Beautifully Orchestrated "Bossa Nova" at Yale Rep
By Amy J. Barry
Bossa Nova by Kirsten Greenidge, premiering at Yale Repertory Theatre, is the personal, powerful story of Diane (Dee) Paradis—exquisitely performed by Francesca Choy-Kee—a young African American woman, struggling to find herself in a world that’s filled with mixed messages and other people’s selfish expectations.
It is also the story of the clash of race and class, of domineering mothers and damaged daughters, of authority figures manipulating their vulnerable charges. We can all relate to something or everything in this deeply moving and troubling work.
The one-act, one-hour-and-40-minute production takes place in two locations and times: the present, which is the early 1980s in the Paradis’s upscale home, and 10 years earlier at the elite, mostly white girls’ school that Dee attends in New England.
This is not a musical as one might surmise from the title—nor is it even punctuated with live musical numbers, although background music well-chosen by sound designer Michael Vincent Skinner alternates between the smooth, easy swing of bossa nova and the grittier, spontaneity of avant-garde jazz and is an important metaphor for the contrasts and contradictions in Dee’s life.
We begin in the present with a conversation between Dee and her mother Lady Paradis (Ella Joyce) who is sitting at her dressing table, meticulously preparing for an elegant dinner party that evening, lecturing her elder daughter in proper etiquette, while younger daughter Jane (Malenky Welsh) skips and plays in the periphery, as though in a dream.
Joyce is a force not to be reckoned with as the precise, controlling matriarch who measures each word as carefully as she applies her makeup, styles her hair, and chooses the perfectly appropriate dress for the upcoming dinner. She constantly warns Dee, “A lady should be careful about her influences.”
Like the music, there is a repetitive rhythm to the words exchanged between Lady and Dee. The mother speaks in short, concise directives, the daughter in a spoken word cadence, as if reading poetry, and yet, underneath Dee’s words we can feel a deep, heavy sadness that Choy-Kee masterfully reveals through her subtle expressions and gestures.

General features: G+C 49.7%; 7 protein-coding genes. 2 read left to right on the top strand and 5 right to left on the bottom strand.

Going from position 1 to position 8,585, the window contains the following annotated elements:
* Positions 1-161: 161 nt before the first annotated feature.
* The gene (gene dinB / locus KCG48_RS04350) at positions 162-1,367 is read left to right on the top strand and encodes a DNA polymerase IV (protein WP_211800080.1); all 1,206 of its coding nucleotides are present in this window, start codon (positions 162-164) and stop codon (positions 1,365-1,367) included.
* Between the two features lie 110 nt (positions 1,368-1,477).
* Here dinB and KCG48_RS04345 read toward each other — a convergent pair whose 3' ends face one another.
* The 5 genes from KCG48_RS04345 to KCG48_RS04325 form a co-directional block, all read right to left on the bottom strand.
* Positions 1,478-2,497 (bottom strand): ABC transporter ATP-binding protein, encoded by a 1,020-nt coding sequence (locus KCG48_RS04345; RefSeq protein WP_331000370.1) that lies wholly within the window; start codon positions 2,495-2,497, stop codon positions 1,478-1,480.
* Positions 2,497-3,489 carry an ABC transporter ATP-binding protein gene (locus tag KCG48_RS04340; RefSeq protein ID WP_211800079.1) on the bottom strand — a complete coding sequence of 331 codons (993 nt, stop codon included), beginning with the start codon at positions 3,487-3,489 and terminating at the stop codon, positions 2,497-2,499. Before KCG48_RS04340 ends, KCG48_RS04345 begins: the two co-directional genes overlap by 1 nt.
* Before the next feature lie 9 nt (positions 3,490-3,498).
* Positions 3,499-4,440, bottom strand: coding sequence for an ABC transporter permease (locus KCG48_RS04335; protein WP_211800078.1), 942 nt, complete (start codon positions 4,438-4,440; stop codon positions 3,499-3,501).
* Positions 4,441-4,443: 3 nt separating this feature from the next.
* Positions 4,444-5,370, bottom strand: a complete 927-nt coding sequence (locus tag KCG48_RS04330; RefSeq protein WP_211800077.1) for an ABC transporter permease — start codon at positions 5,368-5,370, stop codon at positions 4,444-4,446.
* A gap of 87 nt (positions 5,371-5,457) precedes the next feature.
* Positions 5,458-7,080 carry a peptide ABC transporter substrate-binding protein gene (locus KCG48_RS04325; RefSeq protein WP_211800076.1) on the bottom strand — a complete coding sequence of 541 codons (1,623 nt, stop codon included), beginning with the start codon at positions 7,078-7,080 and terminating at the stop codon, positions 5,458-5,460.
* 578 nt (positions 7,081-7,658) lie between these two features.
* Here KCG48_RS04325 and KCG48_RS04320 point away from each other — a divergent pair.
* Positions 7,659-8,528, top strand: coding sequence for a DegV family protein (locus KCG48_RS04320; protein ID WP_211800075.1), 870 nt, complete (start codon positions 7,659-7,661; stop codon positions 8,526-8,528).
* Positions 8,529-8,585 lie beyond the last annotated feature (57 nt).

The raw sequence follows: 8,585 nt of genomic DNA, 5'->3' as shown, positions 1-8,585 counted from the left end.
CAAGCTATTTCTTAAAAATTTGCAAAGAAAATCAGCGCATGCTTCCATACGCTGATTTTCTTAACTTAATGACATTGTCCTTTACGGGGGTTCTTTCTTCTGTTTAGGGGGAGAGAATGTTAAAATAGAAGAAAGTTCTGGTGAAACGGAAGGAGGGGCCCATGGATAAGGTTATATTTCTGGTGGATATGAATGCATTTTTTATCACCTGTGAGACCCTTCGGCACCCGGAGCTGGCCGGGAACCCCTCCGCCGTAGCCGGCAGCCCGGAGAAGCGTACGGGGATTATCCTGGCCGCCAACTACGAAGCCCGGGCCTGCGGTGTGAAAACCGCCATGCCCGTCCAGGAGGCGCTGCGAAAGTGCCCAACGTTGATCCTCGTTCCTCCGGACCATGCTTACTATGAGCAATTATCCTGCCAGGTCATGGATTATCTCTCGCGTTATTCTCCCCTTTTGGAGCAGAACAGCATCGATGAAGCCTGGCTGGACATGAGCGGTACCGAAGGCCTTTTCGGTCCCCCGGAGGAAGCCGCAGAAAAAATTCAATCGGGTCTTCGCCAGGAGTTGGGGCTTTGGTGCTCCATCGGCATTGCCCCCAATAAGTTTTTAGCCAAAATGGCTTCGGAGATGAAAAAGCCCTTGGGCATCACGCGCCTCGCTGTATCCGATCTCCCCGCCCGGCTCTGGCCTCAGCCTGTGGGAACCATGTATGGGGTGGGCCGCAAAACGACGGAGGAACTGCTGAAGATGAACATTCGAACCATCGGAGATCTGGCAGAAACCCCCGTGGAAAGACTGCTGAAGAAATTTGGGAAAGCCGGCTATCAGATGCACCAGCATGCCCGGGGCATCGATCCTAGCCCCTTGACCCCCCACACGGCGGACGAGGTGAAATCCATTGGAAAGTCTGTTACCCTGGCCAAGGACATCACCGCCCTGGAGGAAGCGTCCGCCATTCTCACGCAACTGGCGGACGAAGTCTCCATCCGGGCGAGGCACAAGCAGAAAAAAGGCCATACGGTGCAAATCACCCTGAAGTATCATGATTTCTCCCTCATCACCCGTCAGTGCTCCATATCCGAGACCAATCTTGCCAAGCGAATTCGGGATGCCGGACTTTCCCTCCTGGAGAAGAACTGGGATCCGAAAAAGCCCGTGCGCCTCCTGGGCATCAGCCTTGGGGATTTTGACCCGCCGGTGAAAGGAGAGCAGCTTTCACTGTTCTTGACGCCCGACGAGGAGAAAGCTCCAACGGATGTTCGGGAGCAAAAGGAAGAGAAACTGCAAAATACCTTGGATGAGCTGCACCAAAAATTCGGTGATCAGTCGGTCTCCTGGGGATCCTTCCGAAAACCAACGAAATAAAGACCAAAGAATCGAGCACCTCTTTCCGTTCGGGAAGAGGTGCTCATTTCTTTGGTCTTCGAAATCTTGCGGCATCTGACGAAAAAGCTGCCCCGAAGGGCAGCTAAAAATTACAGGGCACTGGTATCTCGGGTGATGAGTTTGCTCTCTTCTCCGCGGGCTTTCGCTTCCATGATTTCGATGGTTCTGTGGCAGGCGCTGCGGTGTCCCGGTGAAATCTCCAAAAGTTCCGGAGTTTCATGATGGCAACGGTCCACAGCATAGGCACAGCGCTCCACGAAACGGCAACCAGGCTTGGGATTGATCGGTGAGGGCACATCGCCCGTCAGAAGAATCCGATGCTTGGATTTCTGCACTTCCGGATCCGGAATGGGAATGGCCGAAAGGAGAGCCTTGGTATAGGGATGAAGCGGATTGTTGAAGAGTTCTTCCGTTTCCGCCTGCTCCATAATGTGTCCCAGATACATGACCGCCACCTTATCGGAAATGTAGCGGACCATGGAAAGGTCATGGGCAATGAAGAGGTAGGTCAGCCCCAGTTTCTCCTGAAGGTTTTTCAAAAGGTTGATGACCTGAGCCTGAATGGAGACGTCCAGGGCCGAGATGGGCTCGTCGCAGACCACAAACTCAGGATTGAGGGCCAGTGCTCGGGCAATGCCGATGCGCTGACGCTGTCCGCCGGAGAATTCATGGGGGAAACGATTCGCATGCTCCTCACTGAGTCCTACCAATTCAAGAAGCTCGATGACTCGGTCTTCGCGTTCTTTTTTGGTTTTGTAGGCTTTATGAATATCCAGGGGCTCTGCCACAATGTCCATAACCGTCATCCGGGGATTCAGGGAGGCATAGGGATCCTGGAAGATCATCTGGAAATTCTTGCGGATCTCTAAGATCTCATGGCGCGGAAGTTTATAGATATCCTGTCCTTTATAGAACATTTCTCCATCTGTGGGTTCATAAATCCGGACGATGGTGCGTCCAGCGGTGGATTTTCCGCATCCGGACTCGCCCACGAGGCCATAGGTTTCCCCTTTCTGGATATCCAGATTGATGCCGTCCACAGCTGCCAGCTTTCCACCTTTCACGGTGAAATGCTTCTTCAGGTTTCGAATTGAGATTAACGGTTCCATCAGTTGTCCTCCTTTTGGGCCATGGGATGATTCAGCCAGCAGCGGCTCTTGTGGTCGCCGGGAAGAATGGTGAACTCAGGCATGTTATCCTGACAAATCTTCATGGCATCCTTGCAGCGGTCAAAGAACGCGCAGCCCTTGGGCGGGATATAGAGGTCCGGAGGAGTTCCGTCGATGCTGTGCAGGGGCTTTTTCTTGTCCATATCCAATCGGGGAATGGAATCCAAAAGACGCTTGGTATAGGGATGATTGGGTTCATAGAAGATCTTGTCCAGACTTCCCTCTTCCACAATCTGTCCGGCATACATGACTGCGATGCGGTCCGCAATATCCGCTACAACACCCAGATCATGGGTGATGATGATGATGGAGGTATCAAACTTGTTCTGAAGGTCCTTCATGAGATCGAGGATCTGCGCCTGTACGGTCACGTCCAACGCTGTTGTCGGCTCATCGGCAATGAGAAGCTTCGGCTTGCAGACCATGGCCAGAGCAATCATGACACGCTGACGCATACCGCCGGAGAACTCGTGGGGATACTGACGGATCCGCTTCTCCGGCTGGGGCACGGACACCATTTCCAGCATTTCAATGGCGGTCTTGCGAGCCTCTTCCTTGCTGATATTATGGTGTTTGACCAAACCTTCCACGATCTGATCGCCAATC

We know there is much more than meets the eye to this mother/daughter relationship—and to Dee’s poignant and protective relationship with Jane. And under the insightful direction of Evan Yionoulis, and scenic designer Ana Milosevic’s seamlessly rotating set, we travel back and forth from present to past, garnering new information, the mystery slowly and stunningly revealed.
We are introduced to the two other key characters at the boarding school: Dee’s roommate Grace (Libby Woodbridge) and her teacher Mr. Cabot (Tommy Schrider)—both needy, lost souls, who project onto Dee everything they want her to be, incapable, like her mother, of seeing her for who she really is—an intelligent, introspective young woman, who doesn’t fit the hip, edgy stereotype of a modern-day black teenager.
Woodbridge is marvelous as Grace, adding some welcome comic relief as the geeky teenager with a heavy Boston accent who is as unpopular for her unglamorous, eyeglass-clad appearance as Dee is for being one of the only black students at the school. Grace finds relief from her dysfunctional past in painting and in adoring Dee, imagining they will run away together to “The Greenwich Village and drink strawberry wine and not wear deodorant.”
Mr. Cabot is more dangerous, and Schrider’s performance rings true as the ludicrous, bored middle-aged teacher, supported by his wealthy country club wife Joan (Emily Dorsch) who frenetically dances around his office to “real” jazz. He applauds Dee’s intellect but lets his passion overcome his moral code and seduces his innocent young student into an affair.
Dee begins to unravel as she loses her center, “always living in the crevices,” as she describes her life. The final scene is chilling as we learn the real truth of Dee’s relationship with her sister and a narcissistic mother who must keep up outside appearance at far too high a cost.
The play ends where it began, with Lady at her dressing table and Dee pointing out the sad truth, “All this fixing and tucking and we’ve never seen each other.”
But when Dee turns to Jane, there is promise in her voice for a better tomorrow. And so we are left with her uplifting words:
“We’ll sing every inch of ourselves,” she says. “Up through the roof. Up into the sky. We’ll sing how beautiful every little inch of each of us is. Because every little inch, every little spot, is very, very beautiful.”
Bossa Nova is at New Haven’s Yale Repertory Theatre through Dec. 18. Tickets are available online at www.yalerep.org, by phone at 203-432-1234, and at the box office (1120 Chapel Street, at York Street).